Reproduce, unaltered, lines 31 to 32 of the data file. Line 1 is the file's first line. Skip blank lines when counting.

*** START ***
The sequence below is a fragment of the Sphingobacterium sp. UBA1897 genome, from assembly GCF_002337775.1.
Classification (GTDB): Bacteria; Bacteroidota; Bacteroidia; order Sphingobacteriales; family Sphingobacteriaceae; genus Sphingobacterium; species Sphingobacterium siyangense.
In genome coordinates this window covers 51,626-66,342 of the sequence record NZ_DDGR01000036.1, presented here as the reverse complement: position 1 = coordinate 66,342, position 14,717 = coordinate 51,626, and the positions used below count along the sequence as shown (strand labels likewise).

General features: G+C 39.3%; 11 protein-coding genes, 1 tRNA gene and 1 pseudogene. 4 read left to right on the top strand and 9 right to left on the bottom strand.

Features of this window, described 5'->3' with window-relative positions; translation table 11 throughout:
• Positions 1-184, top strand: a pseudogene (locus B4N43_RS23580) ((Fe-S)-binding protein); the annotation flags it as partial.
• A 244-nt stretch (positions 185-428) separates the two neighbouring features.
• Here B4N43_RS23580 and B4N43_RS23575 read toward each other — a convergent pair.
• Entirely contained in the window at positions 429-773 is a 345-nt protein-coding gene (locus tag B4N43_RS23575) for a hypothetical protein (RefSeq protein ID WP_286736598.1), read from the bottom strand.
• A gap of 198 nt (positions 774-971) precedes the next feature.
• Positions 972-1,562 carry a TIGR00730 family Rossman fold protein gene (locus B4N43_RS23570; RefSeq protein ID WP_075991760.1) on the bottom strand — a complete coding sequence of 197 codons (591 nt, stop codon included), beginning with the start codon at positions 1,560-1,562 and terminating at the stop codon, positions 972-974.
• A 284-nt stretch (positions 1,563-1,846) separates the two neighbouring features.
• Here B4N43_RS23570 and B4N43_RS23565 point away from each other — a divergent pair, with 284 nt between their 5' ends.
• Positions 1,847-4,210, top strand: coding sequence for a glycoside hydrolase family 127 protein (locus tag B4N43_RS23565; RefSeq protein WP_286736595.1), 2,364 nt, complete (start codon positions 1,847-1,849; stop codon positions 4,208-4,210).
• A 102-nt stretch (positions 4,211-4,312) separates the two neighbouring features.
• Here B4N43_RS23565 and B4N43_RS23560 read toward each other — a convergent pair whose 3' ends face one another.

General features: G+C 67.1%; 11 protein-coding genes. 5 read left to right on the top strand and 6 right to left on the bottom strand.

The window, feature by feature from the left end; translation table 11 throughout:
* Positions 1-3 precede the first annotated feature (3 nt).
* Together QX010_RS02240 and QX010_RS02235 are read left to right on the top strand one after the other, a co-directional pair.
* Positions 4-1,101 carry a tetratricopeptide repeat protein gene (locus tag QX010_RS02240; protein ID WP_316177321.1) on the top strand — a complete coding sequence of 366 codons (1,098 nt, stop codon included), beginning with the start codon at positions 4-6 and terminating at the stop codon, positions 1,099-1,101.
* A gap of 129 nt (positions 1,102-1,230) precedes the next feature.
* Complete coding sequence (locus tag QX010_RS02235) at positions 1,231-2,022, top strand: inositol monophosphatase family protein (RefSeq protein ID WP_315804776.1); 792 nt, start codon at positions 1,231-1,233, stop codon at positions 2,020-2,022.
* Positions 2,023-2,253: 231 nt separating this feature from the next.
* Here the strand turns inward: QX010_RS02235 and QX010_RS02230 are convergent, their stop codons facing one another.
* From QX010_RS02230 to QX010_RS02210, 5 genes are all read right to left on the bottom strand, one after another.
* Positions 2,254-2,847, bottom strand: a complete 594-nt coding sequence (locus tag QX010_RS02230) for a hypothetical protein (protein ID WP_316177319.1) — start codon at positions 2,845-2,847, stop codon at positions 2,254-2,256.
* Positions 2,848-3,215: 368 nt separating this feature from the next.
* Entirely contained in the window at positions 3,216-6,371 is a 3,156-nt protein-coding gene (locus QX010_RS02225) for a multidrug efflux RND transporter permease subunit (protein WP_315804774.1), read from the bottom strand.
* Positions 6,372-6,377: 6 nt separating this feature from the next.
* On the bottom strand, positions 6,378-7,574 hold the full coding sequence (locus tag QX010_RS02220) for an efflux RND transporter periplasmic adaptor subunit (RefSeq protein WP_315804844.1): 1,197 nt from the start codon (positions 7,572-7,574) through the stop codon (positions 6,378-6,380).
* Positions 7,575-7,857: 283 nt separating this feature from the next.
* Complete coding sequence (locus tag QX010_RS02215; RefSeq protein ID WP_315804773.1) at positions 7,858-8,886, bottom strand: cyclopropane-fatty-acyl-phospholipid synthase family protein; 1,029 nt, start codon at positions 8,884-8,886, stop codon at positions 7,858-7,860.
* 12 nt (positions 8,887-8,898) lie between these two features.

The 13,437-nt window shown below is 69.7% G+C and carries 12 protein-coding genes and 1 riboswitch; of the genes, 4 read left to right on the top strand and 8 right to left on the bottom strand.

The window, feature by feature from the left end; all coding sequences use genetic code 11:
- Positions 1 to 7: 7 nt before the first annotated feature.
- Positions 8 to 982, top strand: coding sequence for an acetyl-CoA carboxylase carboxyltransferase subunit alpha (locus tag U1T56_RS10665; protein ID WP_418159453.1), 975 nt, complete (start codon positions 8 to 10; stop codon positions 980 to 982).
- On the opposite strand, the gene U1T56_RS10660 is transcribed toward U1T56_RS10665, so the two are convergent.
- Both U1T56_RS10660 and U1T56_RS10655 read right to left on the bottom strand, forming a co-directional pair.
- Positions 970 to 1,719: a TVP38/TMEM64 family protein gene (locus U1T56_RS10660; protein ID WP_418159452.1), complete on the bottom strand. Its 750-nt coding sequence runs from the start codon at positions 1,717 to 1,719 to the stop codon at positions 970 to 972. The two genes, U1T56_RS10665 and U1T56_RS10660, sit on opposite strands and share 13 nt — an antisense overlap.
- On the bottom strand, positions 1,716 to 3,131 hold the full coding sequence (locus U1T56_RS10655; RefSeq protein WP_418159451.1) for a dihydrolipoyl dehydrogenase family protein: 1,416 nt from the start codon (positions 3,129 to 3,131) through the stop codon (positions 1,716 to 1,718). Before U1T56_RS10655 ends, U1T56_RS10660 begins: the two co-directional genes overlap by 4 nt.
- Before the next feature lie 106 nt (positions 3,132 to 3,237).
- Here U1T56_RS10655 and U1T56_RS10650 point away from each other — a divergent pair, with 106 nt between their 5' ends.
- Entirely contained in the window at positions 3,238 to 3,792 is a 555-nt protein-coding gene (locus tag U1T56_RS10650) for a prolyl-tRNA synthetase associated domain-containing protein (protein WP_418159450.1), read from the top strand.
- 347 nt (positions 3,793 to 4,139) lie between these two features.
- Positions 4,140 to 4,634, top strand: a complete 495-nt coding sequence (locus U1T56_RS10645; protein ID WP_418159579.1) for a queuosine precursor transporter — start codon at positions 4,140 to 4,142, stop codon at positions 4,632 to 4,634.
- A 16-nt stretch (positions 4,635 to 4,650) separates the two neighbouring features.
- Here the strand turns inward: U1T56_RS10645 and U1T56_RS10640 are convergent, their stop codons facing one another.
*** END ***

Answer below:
* On the bottom strand, positions 6,378-7,574 hold the full coding sequence (locus tag QX010_RS02220) for an efflux RND transporter periplasmic adaptor subunit (RefSeq protein WP_315804844.1): 1,197 nt from the start codon (positions 7,572-7,574) through the stop codon (positions 6,378-6,380).
* Positions 7,575-7,857: 283 nt separating this feature from the next.